Friday, February 16, 2001
Democrats challenging Kenton Co. building purchase
By Patrick Crowley
The Cincinnati Enquirer
COVINGTON Democrats are keeping pressure on the Republican-controlled Kenton County Fiscal Court over the purchase of a downtown Covington office building.
At issue is the $1.5 million deal the fiscal court closed Feb. 6 on a two-story brick building at Fifth and Main streets that will be used by up to five county departments, including the judge-executive, county commissioners and county attorney.
Last week the Democrats raised questions about Republican Party activists and contributors who were involved in the deal.
And over the last few days, Kenton County Democratic Party spokesman Nathan Smith and oth er party operatives have focused on what they've described as shoddy record-keeping.
Obviously, this deal wasn't thought through very well, Mr. Smith said Thursday. We've reviewed the fiscal court's (transaction records), and it looks pretty clear that they didn't do their homework on this deal before they spent $1.5 million of our money.
Deputy County Judge-executive Scott Kimmich bristled at those comments, accusing Mr. Smith and the Democrats of partaking in nothing more than partisan politics.
It's politics as usual with these Democrats, Mr. Kimmich said Thursday. This is a good deal for the taxpayers, a prudent use of taxpayers' money. Clearly, it's a good business decision.
Mr. Smith and other Democrats originally questioned the involvement of two GOP activists:
Steve Preston, the building's owner, who formerly served on the Republican Party's county executive committee and who has contributed money to GOP candidates and worked on their campaigns.
Ken Harper, a former Republican state lawmaker and local party official from Crestview Hills. The owner of a real estate firm, he brokered the deal between the county and Mr. Preston.
Mr. Kimmich said there was nothing unethical or illegal about the pair's involvement. He pointed out that Covington real estate broker Chuck Eilerman, a regis tered Democrat, originally brought the property to the county's attention.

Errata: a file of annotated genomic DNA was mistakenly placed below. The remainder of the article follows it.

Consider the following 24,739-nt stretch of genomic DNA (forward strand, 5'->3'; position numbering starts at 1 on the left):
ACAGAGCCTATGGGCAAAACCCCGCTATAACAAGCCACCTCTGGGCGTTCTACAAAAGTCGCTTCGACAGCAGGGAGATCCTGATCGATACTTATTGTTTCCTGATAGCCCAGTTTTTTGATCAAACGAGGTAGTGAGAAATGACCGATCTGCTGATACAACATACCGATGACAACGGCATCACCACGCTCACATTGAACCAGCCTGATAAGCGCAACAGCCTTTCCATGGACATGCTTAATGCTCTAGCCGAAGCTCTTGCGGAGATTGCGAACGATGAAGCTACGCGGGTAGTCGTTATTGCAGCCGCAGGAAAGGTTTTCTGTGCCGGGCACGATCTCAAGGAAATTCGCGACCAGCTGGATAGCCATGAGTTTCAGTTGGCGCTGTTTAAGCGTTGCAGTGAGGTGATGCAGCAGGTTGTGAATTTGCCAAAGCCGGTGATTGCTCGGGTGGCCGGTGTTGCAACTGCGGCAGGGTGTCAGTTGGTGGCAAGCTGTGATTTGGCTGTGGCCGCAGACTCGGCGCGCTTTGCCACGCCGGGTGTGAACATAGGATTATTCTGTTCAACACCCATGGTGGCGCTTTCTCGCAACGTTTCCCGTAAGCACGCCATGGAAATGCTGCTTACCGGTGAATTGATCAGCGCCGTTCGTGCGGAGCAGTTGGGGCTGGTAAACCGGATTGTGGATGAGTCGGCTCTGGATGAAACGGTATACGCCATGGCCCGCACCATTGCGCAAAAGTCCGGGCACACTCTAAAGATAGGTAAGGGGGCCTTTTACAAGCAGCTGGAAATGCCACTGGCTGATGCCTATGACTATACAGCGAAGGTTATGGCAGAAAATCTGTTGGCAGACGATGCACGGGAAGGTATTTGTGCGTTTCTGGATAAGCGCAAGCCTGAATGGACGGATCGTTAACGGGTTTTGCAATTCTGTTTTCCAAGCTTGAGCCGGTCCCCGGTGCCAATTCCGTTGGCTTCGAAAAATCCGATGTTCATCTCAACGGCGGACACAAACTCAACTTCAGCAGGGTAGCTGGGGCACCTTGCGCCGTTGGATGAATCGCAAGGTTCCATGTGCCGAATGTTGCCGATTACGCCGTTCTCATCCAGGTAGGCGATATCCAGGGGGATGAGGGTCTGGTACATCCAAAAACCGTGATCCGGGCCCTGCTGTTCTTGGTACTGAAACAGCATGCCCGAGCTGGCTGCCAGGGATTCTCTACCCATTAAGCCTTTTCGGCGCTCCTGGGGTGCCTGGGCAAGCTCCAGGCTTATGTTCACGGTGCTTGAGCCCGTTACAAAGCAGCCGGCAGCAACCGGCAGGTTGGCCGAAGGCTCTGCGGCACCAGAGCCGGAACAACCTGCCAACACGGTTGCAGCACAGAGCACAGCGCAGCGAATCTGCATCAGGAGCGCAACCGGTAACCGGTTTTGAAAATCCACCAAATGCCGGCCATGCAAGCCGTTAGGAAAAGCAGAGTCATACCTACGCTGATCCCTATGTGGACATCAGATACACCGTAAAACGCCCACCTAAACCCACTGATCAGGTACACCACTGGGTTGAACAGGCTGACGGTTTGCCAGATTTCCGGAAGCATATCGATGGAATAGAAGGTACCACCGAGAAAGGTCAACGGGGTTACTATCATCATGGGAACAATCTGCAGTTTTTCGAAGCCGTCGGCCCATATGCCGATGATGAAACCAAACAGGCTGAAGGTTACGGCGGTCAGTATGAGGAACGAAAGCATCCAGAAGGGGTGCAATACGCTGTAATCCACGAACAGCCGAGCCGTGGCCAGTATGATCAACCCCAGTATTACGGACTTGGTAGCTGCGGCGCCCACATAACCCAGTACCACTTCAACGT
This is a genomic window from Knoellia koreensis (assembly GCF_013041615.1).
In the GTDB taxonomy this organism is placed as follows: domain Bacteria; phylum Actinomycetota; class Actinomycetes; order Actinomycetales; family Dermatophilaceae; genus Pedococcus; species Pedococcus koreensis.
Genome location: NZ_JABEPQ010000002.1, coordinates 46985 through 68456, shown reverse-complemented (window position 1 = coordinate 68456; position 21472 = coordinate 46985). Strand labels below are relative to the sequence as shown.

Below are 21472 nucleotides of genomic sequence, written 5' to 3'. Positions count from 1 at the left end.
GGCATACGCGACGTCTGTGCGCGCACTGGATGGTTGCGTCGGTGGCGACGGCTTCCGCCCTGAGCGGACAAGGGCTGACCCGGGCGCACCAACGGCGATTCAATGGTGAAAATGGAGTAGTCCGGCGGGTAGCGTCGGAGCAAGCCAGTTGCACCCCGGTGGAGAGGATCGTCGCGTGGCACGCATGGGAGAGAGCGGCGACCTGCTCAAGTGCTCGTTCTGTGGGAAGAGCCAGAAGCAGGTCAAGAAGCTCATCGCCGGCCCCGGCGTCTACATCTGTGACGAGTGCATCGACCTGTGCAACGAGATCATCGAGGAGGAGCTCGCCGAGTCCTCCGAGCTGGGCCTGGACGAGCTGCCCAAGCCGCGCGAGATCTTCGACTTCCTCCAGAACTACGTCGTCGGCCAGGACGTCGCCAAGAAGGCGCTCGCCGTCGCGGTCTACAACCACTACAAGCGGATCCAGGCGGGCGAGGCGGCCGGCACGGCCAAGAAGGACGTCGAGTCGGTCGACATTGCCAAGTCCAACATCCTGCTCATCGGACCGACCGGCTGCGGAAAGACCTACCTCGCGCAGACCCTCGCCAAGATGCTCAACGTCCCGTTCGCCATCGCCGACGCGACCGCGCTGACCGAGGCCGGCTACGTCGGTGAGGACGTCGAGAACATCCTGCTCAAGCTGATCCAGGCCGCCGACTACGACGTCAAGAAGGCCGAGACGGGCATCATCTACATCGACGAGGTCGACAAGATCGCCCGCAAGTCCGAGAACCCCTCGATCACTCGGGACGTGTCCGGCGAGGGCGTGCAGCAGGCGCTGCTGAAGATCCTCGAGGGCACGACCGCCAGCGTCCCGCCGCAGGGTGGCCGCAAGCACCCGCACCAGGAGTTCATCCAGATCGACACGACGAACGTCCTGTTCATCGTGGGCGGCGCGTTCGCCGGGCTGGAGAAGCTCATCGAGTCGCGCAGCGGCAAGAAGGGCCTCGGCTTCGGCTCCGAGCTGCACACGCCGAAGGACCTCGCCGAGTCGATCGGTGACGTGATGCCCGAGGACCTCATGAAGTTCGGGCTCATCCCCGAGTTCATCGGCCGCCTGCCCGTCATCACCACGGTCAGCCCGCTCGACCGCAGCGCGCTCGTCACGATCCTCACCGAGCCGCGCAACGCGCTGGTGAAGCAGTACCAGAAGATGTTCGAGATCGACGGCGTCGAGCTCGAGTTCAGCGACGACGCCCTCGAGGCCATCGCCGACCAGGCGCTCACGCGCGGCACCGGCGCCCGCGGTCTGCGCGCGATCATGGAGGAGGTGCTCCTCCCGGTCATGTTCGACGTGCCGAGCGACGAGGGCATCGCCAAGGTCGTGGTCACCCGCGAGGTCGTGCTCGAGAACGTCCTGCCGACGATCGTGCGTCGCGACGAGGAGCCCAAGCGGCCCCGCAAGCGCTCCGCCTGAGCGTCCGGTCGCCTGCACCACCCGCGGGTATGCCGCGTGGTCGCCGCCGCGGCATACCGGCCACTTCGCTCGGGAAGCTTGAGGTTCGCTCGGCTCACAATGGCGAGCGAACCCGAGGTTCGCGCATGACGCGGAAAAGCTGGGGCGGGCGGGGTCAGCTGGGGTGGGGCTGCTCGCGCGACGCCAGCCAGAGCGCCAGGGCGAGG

But the Democrats have backed off their talk of any type of favoritism on the deal, focusing instead on what they think is the fiscal court's poor job of documenting why the purchase is a good use of taxpayers' money.
The county, the Democrats argue, should be leasing space rather than buying it, and has not fully documented all aspects of the purchase, such as the long-term use of all the space, some of which is now being leased by private companies. The Democrats also say officials moved too quickly on securing the space when they are not sure it will be needed.
Mr. Kimmich said the court determined that purchasing the property was a better deal than a long-term lease because the office will permanently house some county offices that will be displaced by an expansion of the jail in the existing county courthouse.
He also said the court followed its own procurement code to the letter, and he produced documents and letters that showed other properties were explored before Mr. Preston's building was purchased.
The Democrats have also questioned the value of the property, which was assessed at less than $900,000 four years ago when Mr. Preston bought it.
Mr. Kimmich produced a letter from The Appraisal Company of Covington, which notified the county in a Feb. 5 letter that it appraised the building at $1.5 mil lion.
Mr. Kimmich said it's not unusual for a property, be it commercial or residential, to sell at a higher value than what it is assessed at for tax purposes.
He looked up the tax records on Mr. Smith's Fort Mitchell home and found that it was assessed at $85,000 in 1998 and purchased by Mr. Smith for $144,000 in 1999.
Mr. Smith and other Democrats were taken back by the comparison.
There's a big difference, Mr. Smith said. Scott is spending taxpayers' money on a government building. My home is residential property. What does my house have to do with this whole thing?
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